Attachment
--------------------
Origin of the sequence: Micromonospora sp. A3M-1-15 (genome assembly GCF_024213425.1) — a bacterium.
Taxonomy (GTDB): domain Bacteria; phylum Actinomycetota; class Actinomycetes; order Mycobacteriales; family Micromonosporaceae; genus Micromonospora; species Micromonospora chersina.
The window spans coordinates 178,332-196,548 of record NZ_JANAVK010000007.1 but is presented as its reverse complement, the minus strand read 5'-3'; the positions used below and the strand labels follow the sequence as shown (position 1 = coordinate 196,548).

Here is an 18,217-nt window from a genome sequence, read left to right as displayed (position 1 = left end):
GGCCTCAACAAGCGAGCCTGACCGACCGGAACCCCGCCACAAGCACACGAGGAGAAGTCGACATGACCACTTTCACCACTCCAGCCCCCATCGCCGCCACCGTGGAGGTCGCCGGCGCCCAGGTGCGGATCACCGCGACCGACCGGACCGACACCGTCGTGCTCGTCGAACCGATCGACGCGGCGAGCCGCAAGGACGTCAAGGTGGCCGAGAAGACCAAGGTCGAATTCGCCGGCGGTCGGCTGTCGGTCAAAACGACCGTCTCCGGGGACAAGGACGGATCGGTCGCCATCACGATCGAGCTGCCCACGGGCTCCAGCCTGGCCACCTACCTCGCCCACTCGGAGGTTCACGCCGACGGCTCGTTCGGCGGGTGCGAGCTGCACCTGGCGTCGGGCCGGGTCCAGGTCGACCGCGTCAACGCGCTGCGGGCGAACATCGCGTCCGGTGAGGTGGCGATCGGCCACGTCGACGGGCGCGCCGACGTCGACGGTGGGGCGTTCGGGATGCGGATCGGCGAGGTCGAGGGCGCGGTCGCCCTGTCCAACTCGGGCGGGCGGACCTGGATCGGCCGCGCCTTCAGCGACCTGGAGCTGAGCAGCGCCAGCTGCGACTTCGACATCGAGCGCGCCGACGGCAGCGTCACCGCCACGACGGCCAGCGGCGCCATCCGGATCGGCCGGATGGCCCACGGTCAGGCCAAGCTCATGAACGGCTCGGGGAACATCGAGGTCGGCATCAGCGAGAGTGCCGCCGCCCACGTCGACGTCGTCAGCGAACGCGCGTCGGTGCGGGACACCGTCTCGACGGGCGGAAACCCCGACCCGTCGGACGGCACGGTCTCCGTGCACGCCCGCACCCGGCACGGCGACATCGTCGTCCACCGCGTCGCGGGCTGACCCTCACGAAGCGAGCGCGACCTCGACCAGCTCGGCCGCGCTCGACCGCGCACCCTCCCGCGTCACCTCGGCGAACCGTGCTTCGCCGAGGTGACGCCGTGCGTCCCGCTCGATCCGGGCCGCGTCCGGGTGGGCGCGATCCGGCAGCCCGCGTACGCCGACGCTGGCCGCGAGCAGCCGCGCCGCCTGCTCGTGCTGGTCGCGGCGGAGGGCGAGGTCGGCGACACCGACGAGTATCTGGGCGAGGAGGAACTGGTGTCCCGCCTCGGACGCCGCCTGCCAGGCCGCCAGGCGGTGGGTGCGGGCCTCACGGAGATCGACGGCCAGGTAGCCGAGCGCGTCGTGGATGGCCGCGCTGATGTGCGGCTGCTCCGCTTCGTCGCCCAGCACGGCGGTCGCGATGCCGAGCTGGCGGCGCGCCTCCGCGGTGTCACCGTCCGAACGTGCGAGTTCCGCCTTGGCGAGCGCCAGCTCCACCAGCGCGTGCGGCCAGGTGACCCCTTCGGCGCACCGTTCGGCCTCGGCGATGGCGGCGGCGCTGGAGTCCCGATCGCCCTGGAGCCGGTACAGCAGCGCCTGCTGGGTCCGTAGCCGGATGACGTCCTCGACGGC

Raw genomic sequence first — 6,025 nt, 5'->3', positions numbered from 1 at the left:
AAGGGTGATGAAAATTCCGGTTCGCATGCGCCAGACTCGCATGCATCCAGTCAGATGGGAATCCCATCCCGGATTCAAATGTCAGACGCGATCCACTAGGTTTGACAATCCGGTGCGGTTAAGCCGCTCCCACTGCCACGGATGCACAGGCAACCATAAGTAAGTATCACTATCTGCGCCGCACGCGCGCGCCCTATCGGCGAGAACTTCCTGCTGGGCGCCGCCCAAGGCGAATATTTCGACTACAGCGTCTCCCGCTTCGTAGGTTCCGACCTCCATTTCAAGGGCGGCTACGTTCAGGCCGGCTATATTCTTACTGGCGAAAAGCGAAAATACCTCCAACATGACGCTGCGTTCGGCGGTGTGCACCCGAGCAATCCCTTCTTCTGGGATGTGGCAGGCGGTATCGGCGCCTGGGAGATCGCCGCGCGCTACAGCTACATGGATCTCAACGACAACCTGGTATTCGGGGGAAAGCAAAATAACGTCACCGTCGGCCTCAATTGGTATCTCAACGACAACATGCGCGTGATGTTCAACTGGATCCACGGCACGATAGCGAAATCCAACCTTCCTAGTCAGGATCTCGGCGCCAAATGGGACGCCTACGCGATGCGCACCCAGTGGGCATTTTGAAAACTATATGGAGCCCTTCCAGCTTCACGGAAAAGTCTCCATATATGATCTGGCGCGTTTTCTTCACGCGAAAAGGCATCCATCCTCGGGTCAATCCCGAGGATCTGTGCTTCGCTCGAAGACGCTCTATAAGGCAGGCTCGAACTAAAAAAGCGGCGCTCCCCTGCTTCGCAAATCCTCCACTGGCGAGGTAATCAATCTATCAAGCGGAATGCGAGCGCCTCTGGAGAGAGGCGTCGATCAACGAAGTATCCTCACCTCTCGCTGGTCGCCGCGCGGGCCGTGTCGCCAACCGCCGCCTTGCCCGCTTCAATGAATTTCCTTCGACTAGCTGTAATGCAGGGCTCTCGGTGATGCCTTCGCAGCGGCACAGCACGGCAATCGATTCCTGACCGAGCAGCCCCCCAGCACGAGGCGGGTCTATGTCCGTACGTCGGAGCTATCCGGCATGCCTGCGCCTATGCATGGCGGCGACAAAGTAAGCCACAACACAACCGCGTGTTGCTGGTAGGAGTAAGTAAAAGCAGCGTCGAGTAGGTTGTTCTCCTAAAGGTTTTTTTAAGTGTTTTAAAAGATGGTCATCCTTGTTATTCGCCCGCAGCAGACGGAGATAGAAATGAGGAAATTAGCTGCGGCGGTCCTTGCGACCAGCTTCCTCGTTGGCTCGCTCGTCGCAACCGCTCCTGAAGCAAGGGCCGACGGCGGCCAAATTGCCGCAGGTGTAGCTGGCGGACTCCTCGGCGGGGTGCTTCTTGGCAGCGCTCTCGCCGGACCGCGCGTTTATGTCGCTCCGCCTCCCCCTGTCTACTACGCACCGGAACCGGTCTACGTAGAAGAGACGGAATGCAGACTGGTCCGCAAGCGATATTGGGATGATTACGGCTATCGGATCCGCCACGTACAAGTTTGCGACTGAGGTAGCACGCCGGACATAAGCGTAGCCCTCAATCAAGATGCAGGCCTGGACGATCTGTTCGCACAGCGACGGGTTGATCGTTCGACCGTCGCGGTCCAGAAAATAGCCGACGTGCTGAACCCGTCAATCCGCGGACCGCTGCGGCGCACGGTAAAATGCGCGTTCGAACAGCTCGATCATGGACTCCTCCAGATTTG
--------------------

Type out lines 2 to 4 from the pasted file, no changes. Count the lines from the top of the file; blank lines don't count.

Taxonomy (GTDB): domain Bacteria; phylum Actinomycetota; class Actinomycetes; order Mycobacteriales; family Micromonosporaceae; genus Micromonospora; species Micromonospora chersina.
The window spans coordinates 178,332-196,548 of record NZ_JANAVK010000007.1 but is presented as its reverse complement, the minus strand read 5'-3'; the positions used below and the strand labels follow the sequence as shown (position 1 = coordinate 196,548).

Here is an 18,217-nt window from a genome sequence, read left to right as displayed (position 1 = left end):